Use this URL to cite or link to this record in EThOS: http://ethos.bl.uk/OrderDetails.do?uin=uk.bl.ethos.581739
Title: Exploring autism spectrum disorders : parental experiences of diagnosis and the behavioural heterogeneity within the spectrum
Author: Gallagher, Jen
Awarding Body: University of Sheffield
Current Institution: University of Sheffield
Date of Award: 2013
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Abstract:
This thesis contains a systematic literature review, and an exploratory research study. Studies exploring how parents had experienced the process of seeking an autism spectrum disorder (ASD) diagnosis for their child were reviewed (N=28). These indicated that many parents have dissatisfying experiences due to delays, disrespectful interactions with professionals, and a paucity of information. There are issues surrounding clear clinical pathways and communication between services which cause delays in diagnosis and accessing subsequent services. The research study explored the heterogeneity of behavioural presentations in ASD. Participants were 42 children aged 5 to 17 (25 with ASD and 17 typically developing). Participants contributed demographic, behavioural, cognitive, and neurological data which were explored through cluster and descriptive statistical analyses. The three emergent clusters were strongly influenced by cognitive ability, but also demonstrated a continuum of behavioural presentations and physical and developmental health, with one cluster representing a typically developing group, one representing high-functioning ASD, and one representing low functioning ASD. In contrast to previous research, there were no associations with alpha frontal power recorded with EEG. The social subtypes of ASD identified by Wing and Gould (1979) were strongly correlated with cognitive ability and severity of symptoms. Overall this research indicates the need to continue improving the diagnosis of ASD. The heterogeneity in symptoms of ASD could be one reason why the diagnostic process is long and complex, and should be explored further. Future research should consider cognitive and behavioural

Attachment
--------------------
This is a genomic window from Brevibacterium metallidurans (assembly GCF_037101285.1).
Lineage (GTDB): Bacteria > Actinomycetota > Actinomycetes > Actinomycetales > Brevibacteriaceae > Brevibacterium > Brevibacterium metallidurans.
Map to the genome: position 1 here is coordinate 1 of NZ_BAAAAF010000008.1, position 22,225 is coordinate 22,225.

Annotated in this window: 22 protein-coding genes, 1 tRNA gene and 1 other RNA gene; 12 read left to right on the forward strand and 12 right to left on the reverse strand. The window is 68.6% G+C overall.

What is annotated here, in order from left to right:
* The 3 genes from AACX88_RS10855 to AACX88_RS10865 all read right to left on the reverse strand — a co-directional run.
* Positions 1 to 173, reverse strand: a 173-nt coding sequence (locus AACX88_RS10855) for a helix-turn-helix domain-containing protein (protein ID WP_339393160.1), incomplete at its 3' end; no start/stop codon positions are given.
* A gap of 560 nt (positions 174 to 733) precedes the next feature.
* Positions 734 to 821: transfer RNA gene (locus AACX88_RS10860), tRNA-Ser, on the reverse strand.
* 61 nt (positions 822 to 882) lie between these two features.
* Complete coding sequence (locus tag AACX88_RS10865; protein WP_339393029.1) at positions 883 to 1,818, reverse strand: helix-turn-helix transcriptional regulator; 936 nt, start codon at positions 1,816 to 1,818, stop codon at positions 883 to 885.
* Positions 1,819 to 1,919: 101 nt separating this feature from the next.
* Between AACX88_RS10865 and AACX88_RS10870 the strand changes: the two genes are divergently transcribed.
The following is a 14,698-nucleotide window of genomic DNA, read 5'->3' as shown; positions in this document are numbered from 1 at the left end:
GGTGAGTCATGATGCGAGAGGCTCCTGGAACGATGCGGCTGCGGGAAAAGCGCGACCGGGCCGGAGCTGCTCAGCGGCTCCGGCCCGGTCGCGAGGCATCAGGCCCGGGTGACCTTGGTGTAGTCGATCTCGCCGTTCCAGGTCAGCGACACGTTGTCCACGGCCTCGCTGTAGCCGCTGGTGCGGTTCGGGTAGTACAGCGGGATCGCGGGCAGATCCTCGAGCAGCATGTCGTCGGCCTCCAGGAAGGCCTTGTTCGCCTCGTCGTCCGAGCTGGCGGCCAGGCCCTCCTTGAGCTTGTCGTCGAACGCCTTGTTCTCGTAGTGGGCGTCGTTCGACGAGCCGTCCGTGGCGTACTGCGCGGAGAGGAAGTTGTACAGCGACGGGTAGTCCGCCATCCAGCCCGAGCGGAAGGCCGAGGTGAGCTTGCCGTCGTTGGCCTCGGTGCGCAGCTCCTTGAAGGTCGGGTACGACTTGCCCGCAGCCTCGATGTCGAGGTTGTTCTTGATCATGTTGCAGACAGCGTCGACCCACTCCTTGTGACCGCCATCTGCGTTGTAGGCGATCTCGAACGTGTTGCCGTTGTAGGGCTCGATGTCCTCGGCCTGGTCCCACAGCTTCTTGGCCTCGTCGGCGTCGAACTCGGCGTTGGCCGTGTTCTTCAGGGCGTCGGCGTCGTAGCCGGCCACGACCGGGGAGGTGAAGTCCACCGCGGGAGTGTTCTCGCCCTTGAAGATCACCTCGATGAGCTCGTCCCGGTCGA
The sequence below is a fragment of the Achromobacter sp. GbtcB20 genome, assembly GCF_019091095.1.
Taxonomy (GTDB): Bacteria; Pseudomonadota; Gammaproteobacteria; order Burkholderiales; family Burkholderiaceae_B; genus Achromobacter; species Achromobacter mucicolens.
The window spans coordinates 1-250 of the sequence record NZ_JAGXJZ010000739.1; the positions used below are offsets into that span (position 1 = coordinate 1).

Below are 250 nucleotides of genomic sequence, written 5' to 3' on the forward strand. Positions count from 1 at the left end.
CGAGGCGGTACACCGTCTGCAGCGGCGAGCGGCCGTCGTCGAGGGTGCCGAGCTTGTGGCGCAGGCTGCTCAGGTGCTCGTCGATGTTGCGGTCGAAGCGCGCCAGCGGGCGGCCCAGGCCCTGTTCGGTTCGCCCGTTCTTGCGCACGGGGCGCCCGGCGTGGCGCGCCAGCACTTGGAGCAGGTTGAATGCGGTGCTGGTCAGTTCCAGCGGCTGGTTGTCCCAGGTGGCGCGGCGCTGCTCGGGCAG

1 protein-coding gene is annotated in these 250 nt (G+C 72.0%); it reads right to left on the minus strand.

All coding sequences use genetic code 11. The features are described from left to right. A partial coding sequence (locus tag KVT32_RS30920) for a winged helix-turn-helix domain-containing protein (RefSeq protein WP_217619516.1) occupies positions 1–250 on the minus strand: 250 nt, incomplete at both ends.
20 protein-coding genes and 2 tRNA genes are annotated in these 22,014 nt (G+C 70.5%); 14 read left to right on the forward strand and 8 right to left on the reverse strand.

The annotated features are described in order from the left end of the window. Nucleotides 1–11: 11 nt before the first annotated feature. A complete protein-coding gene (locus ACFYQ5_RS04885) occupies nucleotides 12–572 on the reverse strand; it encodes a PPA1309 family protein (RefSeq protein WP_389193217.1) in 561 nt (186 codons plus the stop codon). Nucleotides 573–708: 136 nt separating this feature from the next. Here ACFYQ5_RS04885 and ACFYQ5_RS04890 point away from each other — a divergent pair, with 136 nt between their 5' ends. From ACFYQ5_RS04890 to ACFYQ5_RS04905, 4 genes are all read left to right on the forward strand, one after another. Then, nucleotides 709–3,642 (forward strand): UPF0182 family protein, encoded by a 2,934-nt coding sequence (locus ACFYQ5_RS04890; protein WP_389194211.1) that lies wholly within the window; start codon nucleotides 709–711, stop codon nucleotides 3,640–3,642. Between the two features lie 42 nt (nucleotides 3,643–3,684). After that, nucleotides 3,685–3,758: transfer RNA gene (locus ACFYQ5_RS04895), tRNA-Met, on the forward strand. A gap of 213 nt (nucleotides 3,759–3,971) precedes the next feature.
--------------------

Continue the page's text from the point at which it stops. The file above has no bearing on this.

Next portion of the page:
Supervisor: Milne, Elizabeth Sponsor: Not available
Qualification Name: Thesis (D.Clin.Psy.) Qualification Level: Doctoral
EThOS ID: uk.bl.ethos.581739  DOI: Not available
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